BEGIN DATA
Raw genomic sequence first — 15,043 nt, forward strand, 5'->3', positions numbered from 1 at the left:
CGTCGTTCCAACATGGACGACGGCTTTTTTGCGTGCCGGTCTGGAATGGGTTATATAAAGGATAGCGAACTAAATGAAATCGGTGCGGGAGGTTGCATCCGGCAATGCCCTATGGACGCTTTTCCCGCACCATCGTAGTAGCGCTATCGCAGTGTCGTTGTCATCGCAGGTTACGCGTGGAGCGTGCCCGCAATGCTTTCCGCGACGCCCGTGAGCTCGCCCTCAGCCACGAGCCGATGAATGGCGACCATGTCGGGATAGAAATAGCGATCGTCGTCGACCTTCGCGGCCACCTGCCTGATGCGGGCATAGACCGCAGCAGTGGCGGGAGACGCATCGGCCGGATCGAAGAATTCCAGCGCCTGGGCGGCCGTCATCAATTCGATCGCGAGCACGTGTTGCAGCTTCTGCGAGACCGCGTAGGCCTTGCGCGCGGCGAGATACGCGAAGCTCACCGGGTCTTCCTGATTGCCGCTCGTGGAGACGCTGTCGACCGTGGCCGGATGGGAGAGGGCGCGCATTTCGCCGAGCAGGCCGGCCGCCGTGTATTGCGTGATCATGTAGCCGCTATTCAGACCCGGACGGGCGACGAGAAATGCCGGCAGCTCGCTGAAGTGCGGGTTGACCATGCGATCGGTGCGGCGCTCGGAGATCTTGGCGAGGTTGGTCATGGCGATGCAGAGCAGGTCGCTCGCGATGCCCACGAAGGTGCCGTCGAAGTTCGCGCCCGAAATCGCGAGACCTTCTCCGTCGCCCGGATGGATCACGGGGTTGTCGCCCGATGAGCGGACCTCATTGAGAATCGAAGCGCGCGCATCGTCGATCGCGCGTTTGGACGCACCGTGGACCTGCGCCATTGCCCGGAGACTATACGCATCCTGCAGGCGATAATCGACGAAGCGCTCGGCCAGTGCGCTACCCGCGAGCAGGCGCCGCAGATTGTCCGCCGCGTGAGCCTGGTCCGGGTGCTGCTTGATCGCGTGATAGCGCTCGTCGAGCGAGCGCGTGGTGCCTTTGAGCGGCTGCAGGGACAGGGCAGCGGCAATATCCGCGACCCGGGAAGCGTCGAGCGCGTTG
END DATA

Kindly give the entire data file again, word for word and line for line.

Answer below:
Raw genomic sequence first — 15,043 nt, forward strand, 5'->3', positions numbered from 1 at the left:
CGTCGTTCCAACATGGACGACGGCTTTTTTGCGTGCCGGTCTGGAATGGGTTATATAAAGGATAGCGAACTAAATGAAATCGGTGCGGGAGGTTGCATCCGGCAATGCCCTATGGACGCTTTTCCCGCACCATCGTAGTAGCGCTATCGCAGTGTCGTTGTCATCGCAGGTTACGCGTGGAGCGTGCCCGCAATGCTTTCCGCGACGCCCGTGAGCTCGCCCTCAGCCACGAGCCGATGAATGGCGACCATGTCGGGATAGAAATAGCGATCGTCGTCGACCTTCGCGGCCACCTGCCTGATGCGGGCATAGACCGCAGCAGTGGCGGGAGACGCATCGGCCGGATCGAAGAATTCCAGCGCCTGGGCGGCCGTCATCAATTCGATCGCGAGCACGTGTTGCAGCTTCTGCGAGACCGCGTAGGCCTTGCGCGCGGCGAGATACGCGAAGCTCACCGGGTCTTCCTGATTGCCGCTCGTGGAGACGCTGTCGACCGTGGCCGGATGGGAGAGGGCGCGCATTTCGCCGAGCAGGCCGGCCGCCGTGTATTGCGTGATCATGTAGCCGCTATTCAGACCCGGACGGGCGACGAGAAATGCCGGCAGCTCGCTGAAGTGCGGGTTGACCATGCGATCGGTGCGGCGCTCGGAGATCTTGGCGAGGTTGGTCATGGCGATGCAGAGCAGGTCGCTCGCGATGCCCACGAAGGTGCCGTCGAAGTTCGCGCCCGAAATCGCGAGACCTTCTCCGTCGCCCGGATGGATCACGGGGTTGTCGCCCGATGAGCGGACCTCATTGAGAATCGAAGCGCGCGCATCGTCGATCGCGCGTTTGGACGCACCGTGGACCTGCGCCATTGCCCGGAGACTATACGCATCCTGCAGGCGATAATCGACGAAGCGCTCGGCCAGTGCGCTACCCGCGAGCAGGCGCCGCAGATTGTCCGCCGCGTGAGCCTGGTCCGGGTGCTGCTTGATCGCGTGATAGCGCTCGTCGAGCGAGCGCGTGGTGCCTTTGAGCGGCTGCAGGGACAGGGCAGCGGCAATATCCGCGACCCGGGAAGCGTCGAGCGCGTTG